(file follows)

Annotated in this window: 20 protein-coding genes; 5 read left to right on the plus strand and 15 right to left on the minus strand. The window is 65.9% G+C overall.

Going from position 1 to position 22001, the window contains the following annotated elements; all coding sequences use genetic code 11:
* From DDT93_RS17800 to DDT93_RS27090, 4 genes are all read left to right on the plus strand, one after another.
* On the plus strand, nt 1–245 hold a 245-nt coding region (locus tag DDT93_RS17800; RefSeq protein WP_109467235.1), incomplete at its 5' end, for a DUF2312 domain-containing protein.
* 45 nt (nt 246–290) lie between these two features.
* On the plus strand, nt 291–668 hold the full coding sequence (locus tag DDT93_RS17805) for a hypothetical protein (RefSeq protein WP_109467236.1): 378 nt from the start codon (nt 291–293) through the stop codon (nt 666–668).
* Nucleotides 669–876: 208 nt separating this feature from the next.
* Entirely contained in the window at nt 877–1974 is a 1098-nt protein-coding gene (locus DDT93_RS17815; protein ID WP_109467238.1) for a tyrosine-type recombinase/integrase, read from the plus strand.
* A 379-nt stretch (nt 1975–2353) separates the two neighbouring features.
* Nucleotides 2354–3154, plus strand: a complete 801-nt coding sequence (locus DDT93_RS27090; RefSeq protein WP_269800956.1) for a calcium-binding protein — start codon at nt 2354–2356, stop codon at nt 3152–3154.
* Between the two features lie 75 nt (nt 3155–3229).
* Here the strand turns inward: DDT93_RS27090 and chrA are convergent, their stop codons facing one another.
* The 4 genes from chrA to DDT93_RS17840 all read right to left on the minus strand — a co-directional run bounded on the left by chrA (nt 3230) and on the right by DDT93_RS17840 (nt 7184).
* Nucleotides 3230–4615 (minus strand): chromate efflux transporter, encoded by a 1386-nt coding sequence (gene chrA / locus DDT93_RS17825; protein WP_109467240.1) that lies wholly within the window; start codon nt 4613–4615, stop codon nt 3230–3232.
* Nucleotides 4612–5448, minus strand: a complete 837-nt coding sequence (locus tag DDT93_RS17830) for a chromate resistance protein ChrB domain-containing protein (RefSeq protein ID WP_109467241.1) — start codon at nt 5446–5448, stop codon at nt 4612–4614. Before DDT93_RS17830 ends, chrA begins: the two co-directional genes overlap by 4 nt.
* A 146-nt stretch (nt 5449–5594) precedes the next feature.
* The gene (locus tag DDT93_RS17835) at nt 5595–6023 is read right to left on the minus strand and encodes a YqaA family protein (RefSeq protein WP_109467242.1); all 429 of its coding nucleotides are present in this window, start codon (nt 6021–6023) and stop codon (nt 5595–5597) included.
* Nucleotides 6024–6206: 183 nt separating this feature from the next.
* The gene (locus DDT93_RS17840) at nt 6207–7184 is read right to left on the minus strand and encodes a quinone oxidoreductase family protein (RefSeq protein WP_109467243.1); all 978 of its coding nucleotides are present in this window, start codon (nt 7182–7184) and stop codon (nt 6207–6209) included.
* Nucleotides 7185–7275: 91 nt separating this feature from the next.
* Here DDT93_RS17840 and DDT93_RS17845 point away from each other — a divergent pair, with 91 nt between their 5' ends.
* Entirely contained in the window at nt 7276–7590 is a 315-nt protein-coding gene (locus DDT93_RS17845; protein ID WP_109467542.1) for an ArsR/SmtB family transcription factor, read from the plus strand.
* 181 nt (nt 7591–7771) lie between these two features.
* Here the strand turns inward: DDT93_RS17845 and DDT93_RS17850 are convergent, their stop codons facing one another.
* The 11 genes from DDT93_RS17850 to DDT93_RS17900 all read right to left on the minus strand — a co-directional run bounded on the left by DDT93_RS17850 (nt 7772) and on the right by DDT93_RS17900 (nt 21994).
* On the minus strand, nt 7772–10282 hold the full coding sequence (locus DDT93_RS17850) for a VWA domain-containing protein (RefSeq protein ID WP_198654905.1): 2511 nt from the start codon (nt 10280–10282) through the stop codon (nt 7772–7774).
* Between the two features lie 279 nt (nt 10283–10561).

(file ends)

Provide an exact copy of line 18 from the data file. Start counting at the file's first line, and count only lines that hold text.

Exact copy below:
* Nucleotides 6024–6206: 183 nt separating this feature from the next.